Guest post: The old style of fascists often hid behind tears

Originally a comment by Der Durchwanderer on Entry points.

On one level, Julia Carrie Wong is correct — instrumentalising the concept of “transphobia”, as a particularly-potent example of the more general “phobia”-based political discourse which has come to dominate rhetoric over the last couple of decades, *is* a tributary that leads to a sort of popularist authoritarianism that is becoming the modern conception of fascism.

But of course Wong doesn’t see that it is she who, by attempting to direct the rivers of fear and hatred and contempt into controlling how other people express themselves and even what they are allowed to think, is the mouthpiece for modern fascism. Of course she is simply defending what she sees as the truth, and she is working to protect the most vulnerable minority in the history of the world — it just so happens that protecting this minority requires us to reform society by jettisoning the hard-won freedoms of assembly and expression, along with the presumption of innocence and the ability for a professional to disagree with whatever governing body claims the consensus to be. And she believes that dismantling these things in the name of fighting fascism will only have positive consequences (at least until the society she helps to build decides that she is a fascist after all, and devours her as she wishes it would devour so many others).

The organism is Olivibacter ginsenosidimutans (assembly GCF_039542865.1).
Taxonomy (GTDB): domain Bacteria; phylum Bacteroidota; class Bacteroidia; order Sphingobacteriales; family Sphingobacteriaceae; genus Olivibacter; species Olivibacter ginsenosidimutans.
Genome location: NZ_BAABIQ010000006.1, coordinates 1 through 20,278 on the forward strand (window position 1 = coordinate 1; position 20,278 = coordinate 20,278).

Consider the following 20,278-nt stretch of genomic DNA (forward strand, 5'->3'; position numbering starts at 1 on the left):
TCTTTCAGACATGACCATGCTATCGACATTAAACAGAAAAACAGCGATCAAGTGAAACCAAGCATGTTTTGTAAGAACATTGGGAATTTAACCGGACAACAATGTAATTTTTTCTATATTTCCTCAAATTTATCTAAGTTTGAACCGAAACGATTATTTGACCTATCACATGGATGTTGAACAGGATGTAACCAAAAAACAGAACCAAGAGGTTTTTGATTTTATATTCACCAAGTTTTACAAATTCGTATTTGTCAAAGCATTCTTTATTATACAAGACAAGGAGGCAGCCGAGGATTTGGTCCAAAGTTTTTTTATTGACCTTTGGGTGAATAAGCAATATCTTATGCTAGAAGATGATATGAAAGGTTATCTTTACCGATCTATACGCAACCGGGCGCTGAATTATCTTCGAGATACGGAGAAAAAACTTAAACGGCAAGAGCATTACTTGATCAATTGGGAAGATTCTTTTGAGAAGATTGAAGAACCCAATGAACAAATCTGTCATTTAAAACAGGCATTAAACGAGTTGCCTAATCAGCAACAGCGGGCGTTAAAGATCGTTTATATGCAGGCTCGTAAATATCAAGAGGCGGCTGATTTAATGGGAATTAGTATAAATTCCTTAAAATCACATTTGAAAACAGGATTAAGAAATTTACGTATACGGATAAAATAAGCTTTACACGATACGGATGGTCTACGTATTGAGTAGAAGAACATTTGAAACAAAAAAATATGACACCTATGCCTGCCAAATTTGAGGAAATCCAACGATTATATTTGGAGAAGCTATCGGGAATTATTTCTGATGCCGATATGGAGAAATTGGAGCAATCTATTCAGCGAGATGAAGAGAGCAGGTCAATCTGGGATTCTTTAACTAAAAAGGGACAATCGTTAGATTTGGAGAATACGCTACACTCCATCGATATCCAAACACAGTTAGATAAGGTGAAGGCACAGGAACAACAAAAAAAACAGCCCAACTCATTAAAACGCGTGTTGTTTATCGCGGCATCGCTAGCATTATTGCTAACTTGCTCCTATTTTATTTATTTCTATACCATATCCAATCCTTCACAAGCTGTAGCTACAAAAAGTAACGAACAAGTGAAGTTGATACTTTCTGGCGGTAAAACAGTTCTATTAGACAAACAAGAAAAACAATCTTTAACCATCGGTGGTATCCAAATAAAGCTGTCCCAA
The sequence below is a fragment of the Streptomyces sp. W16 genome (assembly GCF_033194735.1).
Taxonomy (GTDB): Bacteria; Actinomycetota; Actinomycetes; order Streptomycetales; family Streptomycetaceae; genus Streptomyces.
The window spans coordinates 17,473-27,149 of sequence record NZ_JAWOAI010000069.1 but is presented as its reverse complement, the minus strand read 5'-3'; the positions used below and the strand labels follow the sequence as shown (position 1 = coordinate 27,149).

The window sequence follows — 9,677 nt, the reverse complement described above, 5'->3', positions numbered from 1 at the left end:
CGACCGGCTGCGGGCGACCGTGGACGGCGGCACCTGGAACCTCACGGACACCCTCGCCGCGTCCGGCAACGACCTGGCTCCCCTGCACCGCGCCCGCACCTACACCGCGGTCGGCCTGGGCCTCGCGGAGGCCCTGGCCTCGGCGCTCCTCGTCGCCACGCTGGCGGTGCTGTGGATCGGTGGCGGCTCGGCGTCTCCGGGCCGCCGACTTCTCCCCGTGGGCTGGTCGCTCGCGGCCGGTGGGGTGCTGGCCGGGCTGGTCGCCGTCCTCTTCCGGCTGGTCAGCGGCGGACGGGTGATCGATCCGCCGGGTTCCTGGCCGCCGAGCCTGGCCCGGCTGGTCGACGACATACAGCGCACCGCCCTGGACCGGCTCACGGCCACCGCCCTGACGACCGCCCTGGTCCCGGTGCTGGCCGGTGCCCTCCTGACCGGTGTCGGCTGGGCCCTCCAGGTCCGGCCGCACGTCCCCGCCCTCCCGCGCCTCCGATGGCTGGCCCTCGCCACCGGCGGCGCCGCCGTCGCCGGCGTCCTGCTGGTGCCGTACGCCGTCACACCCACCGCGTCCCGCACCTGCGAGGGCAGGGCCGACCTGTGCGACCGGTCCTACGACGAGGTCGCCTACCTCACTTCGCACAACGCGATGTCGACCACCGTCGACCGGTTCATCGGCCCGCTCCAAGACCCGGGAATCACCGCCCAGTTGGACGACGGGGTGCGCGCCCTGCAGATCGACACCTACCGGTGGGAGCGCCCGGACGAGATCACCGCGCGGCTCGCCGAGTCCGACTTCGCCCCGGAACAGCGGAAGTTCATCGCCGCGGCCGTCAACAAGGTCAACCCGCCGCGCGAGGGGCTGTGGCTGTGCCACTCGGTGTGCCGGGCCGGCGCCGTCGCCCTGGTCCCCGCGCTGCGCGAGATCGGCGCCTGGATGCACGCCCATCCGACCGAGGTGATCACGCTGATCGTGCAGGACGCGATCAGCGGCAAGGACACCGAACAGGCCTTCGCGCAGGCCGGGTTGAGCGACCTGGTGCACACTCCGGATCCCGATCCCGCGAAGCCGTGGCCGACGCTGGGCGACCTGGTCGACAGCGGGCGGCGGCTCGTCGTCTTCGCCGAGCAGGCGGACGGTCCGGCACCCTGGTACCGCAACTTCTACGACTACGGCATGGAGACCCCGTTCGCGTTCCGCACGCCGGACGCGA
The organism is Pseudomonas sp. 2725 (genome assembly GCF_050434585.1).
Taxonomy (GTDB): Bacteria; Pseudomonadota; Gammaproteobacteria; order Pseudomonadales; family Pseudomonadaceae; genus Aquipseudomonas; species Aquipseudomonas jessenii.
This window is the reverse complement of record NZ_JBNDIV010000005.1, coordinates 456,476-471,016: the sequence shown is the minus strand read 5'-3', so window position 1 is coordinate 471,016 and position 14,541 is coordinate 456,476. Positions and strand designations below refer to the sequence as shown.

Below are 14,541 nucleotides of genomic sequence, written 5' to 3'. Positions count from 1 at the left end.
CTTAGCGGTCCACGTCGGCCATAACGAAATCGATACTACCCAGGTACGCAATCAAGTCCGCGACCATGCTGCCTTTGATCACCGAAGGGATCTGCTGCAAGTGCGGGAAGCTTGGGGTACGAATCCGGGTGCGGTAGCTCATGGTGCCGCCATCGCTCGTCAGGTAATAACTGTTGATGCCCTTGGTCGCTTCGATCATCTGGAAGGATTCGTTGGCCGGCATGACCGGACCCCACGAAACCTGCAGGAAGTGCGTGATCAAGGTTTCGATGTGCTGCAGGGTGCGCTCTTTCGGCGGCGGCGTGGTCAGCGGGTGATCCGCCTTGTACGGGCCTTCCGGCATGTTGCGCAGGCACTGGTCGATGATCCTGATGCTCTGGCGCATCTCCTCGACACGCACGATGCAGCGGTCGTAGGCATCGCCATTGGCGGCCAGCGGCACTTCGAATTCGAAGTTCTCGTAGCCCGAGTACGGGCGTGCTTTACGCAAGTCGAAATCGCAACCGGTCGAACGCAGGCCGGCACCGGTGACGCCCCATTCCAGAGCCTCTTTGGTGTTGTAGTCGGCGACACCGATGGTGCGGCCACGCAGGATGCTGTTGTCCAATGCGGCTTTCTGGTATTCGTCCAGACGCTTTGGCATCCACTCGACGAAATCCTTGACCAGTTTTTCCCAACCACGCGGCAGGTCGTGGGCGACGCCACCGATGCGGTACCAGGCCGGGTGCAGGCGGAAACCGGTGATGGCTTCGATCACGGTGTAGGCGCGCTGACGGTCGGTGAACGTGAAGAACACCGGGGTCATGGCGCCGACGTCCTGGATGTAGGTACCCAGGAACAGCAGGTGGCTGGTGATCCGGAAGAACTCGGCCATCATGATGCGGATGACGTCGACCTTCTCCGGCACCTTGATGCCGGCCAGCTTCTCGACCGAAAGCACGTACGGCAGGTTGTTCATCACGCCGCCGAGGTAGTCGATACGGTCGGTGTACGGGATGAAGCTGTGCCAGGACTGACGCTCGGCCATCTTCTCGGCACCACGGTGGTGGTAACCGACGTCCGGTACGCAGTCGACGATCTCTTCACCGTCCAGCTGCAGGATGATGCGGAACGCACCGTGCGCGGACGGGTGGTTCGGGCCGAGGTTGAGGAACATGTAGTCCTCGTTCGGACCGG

The more traditional conception of fascism as blood-and-soil authoritarian nationalism has been dead and buried for about eighty years. But even in its time, the old style of fascists often hid behind tears, claiming to be the victims of a uniquely evil history, grasping for the power to overcome and revenge themselves upon that history. The new fascists, whatever their ostensible cause, are not so different from the old.

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